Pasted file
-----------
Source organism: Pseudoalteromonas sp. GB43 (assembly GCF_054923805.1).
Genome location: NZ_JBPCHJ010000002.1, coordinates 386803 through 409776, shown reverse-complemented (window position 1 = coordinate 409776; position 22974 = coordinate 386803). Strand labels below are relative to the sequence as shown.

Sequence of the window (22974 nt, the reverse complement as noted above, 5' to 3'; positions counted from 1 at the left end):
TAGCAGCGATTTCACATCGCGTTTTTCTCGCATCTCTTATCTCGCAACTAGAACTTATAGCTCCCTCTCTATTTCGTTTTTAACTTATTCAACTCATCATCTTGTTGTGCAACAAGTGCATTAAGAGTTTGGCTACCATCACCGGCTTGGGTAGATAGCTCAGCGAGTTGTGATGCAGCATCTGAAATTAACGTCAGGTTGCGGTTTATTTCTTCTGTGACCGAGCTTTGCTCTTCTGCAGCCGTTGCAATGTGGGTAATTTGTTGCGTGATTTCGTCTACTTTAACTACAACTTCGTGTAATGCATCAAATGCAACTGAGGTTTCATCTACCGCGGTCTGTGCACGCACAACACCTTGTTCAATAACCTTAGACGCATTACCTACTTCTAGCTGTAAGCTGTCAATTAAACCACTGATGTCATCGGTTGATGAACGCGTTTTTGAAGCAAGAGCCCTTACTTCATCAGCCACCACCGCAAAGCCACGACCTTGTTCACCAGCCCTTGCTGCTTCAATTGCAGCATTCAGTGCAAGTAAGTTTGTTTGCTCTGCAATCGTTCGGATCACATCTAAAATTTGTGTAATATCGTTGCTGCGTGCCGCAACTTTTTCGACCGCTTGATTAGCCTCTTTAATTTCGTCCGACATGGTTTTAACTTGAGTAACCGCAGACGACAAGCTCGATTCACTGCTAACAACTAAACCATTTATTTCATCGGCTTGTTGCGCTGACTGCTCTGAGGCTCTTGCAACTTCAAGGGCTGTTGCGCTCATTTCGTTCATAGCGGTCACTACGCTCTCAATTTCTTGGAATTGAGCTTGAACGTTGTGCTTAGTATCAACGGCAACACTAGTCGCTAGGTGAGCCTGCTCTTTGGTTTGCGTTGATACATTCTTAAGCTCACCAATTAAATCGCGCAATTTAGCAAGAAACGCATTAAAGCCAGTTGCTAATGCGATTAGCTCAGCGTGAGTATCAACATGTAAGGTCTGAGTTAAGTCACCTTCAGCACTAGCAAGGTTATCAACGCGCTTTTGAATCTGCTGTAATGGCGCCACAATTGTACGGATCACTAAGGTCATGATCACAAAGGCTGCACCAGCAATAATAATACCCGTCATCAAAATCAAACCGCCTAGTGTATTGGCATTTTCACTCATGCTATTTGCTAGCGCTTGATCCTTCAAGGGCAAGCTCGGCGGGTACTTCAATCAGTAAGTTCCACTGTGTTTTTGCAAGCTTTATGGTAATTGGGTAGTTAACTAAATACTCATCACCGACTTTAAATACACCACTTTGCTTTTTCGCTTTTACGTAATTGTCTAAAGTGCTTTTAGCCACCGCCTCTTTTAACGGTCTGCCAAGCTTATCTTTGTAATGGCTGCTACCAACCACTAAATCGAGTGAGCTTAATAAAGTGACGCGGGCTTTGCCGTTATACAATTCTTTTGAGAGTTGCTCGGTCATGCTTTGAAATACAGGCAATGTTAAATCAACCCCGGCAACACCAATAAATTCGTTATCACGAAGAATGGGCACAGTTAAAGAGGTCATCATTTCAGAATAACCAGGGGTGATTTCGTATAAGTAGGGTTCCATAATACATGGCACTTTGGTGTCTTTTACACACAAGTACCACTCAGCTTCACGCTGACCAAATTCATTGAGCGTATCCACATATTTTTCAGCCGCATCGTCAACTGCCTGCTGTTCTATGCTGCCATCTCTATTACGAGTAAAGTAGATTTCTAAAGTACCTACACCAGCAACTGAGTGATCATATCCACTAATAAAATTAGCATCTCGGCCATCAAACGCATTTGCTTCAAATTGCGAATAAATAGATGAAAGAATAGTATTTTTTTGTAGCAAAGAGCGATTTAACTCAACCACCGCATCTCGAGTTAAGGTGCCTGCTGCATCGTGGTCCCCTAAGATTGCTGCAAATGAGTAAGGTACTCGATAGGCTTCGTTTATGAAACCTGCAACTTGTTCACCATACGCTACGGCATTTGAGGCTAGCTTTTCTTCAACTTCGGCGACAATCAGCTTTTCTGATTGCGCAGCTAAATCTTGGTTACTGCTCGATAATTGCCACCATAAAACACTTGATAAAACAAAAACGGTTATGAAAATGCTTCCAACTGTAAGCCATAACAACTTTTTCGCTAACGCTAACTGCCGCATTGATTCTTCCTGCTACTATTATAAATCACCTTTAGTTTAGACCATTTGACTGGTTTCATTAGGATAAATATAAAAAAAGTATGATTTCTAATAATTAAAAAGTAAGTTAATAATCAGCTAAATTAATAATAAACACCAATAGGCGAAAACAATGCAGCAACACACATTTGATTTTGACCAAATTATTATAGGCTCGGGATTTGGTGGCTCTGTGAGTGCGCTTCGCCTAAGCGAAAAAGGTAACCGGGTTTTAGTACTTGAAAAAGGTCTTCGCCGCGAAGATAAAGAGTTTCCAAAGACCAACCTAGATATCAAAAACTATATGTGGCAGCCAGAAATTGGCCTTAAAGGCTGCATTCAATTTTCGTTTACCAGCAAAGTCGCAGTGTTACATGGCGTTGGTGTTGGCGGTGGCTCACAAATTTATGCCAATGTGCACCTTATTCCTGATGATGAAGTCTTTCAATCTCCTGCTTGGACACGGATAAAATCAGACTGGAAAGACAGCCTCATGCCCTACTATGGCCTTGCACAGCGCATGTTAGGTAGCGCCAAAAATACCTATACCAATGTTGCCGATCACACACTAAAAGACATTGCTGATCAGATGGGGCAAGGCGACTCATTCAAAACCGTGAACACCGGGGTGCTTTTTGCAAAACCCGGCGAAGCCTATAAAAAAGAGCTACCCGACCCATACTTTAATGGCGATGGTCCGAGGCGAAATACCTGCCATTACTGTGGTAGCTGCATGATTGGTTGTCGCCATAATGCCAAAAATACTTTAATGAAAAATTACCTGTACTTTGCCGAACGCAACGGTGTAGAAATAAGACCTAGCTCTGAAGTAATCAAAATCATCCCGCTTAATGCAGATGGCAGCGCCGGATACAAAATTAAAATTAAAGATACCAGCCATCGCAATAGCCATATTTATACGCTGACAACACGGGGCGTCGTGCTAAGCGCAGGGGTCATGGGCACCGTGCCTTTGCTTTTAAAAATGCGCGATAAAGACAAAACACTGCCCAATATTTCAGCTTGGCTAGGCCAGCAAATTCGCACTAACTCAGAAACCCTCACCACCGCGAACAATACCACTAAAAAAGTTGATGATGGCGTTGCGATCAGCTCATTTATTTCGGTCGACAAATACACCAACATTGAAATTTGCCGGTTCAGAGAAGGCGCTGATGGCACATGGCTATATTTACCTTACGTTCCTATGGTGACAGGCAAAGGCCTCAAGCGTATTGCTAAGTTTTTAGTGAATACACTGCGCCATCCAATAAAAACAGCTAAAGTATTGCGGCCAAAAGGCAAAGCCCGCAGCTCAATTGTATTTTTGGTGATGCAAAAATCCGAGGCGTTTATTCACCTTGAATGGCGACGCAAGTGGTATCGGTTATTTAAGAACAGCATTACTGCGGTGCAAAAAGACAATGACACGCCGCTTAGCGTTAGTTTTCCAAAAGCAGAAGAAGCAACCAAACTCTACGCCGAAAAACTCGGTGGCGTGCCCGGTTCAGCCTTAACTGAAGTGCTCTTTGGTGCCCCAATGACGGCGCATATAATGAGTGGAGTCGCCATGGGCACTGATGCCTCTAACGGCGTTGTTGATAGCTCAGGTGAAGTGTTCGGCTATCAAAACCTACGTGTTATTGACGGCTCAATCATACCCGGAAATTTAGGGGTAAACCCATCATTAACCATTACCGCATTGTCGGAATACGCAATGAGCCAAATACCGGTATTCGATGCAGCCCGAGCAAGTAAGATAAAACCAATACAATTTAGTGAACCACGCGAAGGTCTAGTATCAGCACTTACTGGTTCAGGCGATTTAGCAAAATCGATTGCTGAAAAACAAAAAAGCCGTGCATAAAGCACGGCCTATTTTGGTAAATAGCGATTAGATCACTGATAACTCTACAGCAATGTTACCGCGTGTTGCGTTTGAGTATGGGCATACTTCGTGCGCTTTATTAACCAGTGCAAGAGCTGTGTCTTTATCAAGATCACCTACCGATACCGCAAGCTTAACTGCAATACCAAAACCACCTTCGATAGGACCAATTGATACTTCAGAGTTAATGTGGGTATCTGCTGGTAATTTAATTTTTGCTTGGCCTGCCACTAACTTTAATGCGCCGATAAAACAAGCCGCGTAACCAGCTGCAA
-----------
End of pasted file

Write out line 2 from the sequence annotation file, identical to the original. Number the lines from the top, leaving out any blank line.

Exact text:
Genome location: NZ_JBPCHJ010000002.1, coordinates 386803 through 409776, shown reverse-complemented (window position 1 = coordinate 409776; position 22974 = coordinate 386803). Strand labels below are relative to the sequence as shown.